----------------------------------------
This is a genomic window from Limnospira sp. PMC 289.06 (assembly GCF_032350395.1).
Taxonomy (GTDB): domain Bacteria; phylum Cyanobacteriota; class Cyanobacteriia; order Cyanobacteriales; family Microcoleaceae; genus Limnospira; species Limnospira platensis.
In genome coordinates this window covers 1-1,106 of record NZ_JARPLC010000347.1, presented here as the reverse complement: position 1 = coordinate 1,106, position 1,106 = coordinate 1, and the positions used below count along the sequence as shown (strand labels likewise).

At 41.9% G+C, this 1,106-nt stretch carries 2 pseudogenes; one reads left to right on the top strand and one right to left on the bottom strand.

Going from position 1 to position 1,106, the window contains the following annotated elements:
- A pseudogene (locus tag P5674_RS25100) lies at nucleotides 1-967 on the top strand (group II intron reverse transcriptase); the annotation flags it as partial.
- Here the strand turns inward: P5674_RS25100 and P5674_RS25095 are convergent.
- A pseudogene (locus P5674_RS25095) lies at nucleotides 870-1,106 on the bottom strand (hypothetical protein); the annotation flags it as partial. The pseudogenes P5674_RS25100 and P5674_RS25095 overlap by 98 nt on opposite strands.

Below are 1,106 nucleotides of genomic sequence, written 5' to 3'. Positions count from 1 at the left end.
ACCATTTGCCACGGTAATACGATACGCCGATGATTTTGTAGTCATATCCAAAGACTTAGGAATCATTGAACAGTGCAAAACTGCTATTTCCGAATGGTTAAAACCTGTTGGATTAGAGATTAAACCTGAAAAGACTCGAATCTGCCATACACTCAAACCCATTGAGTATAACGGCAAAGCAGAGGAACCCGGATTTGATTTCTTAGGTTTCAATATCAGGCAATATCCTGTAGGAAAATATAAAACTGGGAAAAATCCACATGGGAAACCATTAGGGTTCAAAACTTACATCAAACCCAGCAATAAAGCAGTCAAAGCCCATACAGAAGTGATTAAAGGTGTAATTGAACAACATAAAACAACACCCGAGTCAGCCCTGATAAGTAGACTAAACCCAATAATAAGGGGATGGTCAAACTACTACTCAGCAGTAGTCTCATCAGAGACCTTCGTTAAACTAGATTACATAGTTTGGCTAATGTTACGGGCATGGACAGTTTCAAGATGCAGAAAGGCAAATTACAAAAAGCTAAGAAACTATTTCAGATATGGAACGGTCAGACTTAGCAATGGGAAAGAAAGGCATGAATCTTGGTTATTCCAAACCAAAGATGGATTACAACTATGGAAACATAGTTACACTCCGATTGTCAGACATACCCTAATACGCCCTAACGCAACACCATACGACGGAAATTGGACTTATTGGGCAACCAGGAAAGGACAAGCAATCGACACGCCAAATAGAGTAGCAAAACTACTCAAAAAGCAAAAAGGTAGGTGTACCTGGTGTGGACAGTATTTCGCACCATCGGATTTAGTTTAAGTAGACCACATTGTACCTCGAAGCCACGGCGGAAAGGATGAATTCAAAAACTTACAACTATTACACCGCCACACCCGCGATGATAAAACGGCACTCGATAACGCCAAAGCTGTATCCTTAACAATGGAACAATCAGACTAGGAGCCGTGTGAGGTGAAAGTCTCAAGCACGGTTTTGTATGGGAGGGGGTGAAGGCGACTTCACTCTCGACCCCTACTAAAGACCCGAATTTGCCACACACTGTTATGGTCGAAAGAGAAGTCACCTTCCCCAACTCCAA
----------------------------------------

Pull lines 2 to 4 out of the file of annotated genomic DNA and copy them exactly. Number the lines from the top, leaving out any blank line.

Taxonomy (GTDB): domain Bacteria; phylum Cyanobacteriota; class Cyanobacteriia; order Cyanobacteriales; family Microcoleaceae; genus Limnospira; species Limnospira platensis.
In genome coordinates this window covers 1-1,106 of record NZ_JARPLC010000347.1, presented here as the reverse complement: position 1 = coordinate 1,106, position 1,106 = coordinate 1, and the positions used below count along the sequence as shown (strand labels likewise).

At 41.9% G+C, this 1,106-nt stretch carries 2 pseudogenes; one reads left to right on the top strand and one right to left on the bottom strand.